Watch our YouTube short first!

Microdosing, the practice of taking small amounts of psychedelic substances, has gained popularity in recent years as a potential treatment for a range of mental health conditions. One area of interest is the use of microdosing for ADHD, a condition that affects millions of people worldwide. Here’s what you need to know about the latest studies:

The Studies

In 2023, a clinical trial was conducted by MindMed, a leading biotech company, to evaluate the safety and efficacy of low-dose LSD as a treatment for ADHD in adults (2). The trial was conducted in collaboration with Maastricht University in the Netherlands, and was led by Dr. Kim Kuypers, one of the leading research experts for microdosing of psychedelics (2). The trial plans to enroll a total of 52 patients that will receive 20µg of LSD every (dose schedule) or placebo for 6 weeks (twice a week on a 3/4-day schedule [± 1 day]) (6). The primary endpoints are mean change from baseline in ADHD symptoms, as assessed by the AISRS after 6 weeks of treatment.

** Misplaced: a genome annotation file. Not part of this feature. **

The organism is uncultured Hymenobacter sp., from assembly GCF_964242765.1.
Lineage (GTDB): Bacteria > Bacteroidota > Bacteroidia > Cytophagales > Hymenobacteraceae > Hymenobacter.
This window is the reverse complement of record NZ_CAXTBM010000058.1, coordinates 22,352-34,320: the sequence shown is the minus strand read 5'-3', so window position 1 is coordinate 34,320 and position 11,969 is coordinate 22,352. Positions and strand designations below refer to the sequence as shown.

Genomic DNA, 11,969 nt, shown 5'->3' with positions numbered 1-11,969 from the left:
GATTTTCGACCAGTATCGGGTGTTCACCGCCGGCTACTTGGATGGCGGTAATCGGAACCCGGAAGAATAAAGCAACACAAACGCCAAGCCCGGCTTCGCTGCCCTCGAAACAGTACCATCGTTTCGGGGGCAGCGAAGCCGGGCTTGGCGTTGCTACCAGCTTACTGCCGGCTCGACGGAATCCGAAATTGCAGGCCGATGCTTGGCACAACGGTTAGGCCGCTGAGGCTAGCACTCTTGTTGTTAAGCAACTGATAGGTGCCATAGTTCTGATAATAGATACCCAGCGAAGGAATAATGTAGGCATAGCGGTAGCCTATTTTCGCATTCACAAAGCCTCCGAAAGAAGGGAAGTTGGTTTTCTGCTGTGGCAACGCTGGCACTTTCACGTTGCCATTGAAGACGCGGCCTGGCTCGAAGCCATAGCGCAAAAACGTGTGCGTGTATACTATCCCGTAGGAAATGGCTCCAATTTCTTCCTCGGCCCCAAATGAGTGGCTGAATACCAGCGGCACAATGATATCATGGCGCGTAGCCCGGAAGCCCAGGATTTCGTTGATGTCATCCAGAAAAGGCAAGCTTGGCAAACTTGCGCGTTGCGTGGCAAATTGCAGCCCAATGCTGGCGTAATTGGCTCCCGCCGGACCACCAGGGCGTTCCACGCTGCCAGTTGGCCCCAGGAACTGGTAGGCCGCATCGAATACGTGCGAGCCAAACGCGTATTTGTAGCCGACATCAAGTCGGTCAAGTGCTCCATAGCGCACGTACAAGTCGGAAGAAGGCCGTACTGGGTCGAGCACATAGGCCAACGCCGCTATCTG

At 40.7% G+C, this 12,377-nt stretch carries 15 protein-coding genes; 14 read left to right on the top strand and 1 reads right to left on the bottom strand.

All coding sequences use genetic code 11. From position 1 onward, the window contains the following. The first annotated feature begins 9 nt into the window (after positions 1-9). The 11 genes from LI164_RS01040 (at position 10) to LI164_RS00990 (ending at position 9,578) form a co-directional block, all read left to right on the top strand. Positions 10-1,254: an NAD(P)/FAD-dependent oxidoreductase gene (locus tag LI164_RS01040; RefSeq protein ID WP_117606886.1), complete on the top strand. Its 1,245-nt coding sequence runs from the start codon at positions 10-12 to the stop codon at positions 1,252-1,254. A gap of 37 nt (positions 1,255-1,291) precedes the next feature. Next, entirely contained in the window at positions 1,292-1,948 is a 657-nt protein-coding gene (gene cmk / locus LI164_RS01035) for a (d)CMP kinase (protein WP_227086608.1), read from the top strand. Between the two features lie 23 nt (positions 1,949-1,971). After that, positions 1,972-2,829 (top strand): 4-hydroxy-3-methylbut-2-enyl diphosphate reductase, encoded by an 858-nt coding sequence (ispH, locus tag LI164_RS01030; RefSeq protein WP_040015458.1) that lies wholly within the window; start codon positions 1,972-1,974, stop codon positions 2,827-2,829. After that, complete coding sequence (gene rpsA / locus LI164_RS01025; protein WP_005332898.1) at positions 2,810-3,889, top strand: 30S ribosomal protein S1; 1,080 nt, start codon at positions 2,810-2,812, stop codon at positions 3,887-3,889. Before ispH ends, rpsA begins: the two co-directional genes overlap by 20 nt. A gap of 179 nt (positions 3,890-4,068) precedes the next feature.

The Potential Benefits

While the results of the clinical trial are not yet available, preliminary research suggests that microdosing may be a promising treatment option for ADHD. A study conducted in 2019 found that microdosers reported improvements in mental health and mood that were generally consistent across the presence of mental health concerns, age, and gender (1). Other studies have suggested that microdosing may improve cognitive function, creativity, and overall well-being (4).

The Risks

It’s important to note that there are still risks associated with the use of psychedelics, even in small doses. While microdosing is generally considered safe, it can still cause side effects such as anxiety, paranoia, and altered perceptions (4). It’s also important to use these substances under the guidance of a qualified medical professional who can monitor your response and ensure your safety.


The use of microdosing for ADHD is an exciting area of research, and the results of the clinical trial conducted by MindMed and Maastricht University are eagerly awaited. While there are still risks associated with the use of psychedelics, the potential benefits are significant, and may offer a new treatment option for those who are struggling with ADHD. If you’re interested in exploring the use of microdosing for your own well-being click here.




Leave a message

Your email address will not be published. Required fields are marked *